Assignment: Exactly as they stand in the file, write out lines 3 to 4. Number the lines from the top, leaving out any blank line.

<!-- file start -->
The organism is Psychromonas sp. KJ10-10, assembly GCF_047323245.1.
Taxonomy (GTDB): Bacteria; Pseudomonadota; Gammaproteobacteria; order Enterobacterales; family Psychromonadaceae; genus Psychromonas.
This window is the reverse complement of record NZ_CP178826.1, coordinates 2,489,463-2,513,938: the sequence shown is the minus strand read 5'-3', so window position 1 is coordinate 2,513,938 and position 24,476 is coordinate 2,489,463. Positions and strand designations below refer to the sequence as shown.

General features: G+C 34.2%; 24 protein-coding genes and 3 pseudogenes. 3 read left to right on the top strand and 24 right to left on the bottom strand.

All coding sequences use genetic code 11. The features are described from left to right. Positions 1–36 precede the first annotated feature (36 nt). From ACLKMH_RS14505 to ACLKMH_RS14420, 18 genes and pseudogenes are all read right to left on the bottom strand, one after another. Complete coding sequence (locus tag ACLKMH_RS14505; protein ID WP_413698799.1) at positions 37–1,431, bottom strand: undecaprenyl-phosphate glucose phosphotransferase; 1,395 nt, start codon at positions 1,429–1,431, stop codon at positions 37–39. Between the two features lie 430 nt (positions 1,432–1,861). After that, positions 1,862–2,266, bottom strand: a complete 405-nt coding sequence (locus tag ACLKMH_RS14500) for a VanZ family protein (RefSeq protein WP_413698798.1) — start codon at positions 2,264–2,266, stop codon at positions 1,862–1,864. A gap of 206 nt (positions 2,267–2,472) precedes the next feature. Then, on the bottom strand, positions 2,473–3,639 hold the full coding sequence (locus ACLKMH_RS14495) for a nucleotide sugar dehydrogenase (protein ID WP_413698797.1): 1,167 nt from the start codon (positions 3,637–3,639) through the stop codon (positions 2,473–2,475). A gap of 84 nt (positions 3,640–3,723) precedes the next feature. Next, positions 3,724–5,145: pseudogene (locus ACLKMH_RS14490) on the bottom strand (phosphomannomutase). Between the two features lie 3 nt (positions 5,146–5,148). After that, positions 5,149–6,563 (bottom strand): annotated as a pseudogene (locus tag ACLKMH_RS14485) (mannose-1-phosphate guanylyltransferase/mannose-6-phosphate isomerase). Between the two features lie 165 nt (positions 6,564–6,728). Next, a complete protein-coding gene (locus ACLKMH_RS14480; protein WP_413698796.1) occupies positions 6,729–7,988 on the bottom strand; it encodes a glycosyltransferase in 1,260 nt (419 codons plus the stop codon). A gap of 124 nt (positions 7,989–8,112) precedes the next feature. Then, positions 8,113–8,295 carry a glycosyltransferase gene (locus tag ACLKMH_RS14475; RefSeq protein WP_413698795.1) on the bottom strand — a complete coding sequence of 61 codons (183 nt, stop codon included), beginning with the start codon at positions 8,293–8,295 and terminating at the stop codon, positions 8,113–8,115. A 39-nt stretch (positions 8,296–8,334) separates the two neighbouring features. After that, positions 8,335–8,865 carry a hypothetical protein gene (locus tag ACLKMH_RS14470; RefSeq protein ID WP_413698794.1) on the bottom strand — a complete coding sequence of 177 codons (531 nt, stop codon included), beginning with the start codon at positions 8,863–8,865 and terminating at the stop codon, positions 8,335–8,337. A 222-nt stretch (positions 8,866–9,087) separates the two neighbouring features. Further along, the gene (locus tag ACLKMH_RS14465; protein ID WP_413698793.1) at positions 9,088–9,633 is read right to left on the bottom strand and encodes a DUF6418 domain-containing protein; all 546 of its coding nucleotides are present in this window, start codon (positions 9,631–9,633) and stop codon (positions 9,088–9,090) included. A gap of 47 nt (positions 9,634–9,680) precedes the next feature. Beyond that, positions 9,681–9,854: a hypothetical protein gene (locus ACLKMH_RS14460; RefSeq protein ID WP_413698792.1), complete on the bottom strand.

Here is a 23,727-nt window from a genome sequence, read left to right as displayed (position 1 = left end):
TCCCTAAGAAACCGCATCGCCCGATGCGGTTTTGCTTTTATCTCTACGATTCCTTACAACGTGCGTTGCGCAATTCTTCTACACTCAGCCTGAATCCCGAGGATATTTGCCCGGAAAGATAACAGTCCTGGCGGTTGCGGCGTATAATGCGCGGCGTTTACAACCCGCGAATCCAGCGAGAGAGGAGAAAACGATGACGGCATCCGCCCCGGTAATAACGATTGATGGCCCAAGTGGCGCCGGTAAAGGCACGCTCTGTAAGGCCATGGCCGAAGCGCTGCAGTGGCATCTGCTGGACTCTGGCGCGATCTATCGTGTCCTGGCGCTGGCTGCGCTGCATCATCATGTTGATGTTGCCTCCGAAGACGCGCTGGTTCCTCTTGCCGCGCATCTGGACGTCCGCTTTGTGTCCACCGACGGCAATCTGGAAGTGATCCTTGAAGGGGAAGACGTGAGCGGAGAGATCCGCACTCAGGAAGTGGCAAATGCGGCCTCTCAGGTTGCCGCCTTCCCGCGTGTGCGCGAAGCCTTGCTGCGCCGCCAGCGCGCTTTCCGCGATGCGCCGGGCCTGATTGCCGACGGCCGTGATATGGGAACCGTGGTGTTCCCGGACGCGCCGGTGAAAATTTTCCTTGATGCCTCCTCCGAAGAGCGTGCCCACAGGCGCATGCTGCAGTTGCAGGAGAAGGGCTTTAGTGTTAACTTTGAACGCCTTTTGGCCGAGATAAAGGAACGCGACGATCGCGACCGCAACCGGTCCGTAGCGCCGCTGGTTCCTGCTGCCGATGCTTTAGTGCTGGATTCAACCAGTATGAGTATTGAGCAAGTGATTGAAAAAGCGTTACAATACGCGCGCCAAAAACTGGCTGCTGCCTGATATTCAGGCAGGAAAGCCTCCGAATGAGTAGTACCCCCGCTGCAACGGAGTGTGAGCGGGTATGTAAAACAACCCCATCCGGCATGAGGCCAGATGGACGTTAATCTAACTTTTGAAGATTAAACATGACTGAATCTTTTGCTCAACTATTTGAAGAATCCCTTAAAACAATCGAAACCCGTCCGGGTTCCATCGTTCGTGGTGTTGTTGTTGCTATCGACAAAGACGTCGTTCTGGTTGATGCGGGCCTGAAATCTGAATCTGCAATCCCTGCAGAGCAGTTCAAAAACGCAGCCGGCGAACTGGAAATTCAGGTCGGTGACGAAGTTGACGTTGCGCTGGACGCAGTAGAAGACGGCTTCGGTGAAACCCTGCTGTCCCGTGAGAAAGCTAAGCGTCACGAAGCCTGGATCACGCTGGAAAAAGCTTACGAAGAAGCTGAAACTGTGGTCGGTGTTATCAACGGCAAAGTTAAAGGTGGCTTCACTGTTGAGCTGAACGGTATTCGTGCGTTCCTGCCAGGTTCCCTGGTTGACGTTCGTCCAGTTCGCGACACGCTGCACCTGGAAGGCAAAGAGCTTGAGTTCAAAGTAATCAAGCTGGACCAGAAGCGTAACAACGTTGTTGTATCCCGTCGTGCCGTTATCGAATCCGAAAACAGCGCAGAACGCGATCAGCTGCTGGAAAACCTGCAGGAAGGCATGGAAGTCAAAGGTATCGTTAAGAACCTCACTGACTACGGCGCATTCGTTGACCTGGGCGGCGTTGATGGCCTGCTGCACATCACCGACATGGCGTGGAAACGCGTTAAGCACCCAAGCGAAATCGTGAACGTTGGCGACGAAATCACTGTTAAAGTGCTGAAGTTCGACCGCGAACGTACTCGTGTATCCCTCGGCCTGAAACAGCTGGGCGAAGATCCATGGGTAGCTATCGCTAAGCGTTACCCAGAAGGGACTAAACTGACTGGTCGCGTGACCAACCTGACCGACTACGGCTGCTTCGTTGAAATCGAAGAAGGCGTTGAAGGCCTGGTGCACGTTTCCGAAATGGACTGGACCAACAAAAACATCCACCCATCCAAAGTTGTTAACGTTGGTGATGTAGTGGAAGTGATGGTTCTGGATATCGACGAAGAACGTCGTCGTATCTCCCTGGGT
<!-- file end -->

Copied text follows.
This window is the reverse complement of record NZ_CP178826.1, coordinates 2,489,463-2,513,938: the sequence shown is the minus strand read 5'-3', so window position 1 is coordinate 2,513,938 and position 24,476 is coordinate 2,489,463. Positions and strand designations below refer to the sequence as shown.

General features: G+C 34.2%; 24 protein-coding genes and 3 pseudogenes. 3 read left to right on the top strand and 24 right to left on the bottom strand.